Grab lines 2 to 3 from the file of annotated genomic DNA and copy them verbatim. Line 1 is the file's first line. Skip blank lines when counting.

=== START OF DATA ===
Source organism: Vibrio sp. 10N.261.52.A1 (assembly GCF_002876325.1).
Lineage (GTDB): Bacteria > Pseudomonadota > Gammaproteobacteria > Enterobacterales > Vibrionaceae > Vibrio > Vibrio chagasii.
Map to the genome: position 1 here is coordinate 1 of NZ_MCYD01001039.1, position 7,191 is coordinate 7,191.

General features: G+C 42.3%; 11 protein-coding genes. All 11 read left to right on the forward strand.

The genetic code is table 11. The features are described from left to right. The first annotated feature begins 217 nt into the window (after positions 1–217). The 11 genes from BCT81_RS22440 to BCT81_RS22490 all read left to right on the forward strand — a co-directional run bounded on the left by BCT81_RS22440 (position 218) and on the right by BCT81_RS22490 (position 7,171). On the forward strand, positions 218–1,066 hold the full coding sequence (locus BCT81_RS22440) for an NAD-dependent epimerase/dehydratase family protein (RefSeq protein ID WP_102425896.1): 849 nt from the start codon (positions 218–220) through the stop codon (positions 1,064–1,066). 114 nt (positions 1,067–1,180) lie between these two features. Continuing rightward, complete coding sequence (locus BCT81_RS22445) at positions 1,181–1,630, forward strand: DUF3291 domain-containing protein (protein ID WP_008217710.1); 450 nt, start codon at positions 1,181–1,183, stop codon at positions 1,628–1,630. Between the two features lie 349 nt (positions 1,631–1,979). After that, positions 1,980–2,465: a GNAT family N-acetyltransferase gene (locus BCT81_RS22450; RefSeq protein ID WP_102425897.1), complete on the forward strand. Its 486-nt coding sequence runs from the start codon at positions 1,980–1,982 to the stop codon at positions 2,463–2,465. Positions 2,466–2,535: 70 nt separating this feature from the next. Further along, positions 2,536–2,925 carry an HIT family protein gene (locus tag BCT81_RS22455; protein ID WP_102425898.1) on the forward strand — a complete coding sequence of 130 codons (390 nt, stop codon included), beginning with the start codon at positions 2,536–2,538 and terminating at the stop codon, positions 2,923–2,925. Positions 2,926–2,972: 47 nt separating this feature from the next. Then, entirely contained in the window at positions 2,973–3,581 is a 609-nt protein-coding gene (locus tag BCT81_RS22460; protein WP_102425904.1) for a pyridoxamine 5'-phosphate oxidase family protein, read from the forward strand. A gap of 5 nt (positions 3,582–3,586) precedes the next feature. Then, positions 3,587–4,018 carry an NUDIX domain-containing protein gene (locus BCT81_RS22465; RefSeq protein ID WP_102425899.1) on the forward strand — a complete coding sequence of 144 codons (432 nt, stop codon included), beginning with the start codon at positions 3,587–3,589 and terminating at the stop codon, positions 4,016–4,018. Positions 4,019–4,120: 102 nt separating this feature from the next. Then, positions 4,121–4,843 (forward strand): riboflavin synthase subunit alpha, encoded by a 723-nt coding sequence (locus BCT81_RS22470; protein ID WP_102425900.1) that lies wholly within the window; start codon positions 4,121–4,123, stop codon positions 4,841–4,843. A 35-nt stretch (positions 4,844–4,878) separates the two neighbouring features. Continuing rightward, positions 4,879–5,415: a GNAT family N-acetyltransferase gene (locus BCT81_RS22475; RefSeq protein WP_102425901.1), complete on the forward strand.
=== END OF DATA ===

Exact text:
Lineage (GTDB): Bacteria > Pseudomonadota > Gammaproteobacteria > Enterobacterales > Vibrionaceae > Vibrio > Vibrio chagasii.
Map to the genome: position 1 here is coordinate 1 of NZ_MCYD01001039.1, position 7,191 is coordinate 7,191.